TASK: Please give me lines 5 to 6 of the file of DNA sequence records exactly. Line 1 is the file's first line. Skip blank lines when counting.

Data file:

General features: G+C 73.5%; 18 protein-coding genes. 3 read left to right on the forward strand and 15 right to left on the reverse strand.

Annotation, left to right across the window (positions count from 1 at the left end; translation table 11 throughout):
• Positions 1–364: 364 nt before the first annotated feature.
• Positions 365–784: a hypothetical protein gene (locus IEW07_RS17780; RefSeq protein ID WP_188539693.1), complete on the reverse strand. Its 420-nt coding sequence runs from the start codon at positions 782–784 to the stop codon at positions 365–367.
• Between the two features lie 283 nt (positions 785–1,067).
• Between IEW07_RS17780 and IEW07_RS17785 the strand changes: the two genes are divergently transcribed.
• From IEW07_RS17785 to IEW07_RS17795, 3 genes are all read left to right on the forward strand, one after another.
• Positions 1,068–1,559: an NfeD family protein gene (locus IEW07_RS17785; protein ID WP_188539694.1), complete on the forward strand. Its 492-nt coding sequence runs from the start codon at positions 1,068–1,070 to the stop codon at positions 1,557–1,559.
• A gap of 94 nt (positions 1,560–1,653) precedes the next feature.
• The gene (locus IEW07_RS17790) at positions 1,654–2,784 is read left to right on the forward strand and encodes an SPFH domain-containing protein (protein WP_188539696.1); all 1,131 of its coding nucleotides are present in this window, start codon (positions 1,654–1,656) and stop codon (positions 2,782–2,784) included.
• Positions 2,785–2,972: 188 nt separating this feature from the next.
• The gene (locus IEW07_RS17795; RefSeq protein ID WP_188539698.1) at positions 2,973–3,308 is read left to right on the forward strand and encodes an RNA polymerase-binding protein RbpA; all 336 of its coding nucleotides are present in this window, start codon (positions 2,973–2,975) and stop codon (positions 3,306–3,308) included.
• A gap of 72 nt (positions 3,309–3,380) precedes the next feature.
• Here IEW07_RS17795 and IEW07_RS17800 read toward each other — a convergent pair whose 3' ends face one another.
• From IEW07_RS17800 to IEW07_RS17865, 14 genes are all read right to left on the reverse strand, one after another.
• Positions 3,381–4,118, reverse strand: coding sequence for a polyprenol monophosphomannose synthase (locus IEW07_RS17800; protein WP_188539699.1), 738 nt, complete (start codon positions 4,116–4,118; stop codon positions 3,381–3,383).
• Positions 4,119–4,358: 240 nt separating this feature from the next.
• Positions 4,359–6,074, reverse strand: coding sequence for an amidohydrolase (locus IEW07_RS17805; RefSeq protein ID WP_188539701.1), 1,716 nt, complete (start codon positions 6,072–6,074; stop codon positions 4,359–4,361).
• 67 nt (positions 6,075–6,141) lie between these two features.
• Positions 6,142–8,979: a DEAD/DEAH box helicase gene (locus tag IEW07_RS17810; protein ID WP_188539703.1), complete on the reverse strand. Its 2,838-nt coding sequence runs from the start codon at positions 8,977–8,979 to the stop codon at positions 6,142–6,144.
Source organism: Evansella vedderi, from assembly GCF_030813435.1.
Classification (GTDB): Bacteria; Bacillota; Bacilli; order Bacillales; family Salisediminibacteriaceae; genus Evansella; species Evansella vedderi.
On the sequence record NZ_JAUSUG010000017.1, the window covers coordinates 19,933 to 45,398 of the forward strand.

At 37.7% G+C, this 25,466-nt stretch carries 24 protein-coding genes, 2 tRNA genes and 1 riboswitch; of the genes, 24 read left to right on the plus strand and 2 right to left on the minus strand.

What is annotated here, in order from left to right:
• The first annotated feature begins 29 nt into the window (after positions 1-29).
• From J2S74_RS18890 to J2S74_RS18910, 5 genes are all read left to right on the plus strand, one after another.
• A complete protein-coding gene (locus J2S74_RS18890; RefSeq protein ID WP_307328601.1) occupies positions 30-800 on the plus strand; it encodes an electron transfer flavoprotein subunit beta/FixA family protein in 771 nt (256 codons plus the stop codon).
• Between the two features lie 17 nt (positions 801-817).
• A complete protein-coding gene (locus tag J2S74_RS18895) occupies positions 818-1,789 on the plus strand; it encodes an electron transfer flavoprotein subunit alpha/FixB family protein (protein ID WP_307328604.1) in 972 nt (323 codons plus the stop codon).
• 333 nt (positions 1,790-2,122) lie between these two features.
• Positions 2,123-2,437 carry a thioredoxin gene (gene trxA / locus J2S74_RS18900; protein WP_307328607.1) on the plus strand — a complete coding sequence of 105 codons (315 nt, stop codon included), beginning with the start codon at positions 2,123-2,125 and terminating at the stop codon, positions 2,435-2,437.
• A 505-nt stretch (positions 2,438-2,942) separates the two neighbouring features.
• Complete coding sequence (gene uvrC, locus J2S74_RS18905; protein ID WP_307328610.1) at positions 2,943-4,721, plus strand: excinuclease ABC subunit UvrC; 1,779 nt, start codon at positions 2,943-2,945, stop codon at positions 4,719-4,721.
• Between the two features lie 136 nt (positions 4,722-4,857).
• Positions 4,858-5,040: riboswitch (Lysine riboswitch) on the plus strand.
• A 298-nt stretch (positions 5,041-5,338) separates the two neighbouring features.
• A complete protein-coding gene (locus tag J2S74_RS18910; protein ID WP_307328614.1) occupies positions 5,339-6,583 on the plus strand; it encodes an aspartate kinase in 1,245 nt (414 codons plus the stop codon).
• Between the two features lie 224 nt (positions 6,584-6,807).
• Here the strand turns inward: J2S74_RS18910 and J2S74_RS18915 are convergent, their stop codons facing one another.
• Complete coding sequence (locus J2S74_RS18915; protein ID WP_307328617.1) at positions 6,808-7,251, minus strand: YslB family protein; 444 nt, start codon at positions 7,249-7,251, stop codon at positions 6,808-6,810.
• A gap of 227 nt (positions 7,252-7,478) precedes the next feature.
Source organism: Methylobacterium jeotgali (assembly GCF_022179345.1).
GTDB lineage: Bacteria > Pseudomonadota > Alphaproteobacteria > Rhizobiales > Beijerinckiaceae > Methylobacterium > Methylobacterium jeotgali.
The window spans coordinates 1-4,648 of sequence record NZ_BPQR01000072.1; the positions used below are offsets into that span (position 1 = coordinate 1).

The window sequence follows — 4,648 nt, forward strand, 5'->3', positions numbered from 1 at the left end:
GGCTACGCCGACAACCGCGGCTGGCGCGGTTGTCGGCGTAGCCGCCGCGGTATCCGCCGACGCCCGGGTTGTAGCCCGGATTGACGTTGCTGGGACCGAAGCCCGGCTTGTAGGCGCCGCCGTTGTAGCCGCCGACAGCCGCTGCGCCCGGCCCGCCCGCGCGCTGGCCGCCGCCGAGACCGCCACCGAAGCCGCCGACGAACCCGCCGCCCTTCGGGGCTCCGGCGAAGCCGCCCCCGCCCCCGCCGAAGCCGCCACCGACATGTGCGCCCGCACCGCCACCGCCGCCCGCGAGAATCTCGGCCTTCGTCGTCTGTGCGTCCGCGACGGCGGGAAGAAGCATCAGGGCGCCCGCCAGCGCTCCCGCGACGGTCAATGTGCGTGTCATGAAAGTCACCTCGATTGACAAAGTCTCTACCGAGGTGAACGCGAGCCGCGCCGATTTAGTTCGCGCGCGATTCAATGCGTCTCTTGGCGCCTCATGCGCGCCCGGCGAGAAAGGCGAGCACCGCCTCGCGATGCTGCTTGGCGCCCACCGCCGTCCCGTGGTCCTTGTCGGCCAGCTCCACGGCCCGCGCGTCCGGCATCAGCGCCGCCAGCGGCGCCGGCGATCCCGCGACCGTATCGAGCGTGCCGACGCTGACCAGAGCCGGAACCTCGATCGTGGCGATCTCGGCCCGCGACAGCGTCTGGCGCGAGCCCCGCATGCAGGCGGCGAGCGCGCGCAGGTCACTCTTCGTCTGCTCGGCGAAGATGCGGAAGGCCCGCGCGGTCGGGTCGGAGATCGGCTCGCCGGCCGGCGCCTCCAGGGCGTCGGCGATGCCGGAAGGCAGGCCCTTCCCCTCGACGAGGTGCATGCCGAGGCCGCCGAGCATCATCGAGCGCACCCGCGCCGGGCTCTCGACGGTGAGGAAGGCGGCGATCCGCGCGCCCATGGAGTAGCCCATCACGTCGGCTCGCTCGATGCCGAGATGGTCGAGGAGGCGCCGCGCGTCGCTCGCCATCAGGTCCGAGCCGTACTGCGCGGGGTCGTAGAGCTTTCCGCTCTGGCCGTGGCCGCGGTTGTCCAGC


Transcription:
• Between the two features lie 283 nt (positions 785–1,067).
• Between IEW07_RS17780 and IEW07_RS17785 the strand changes: the two genes are divergently transcribed.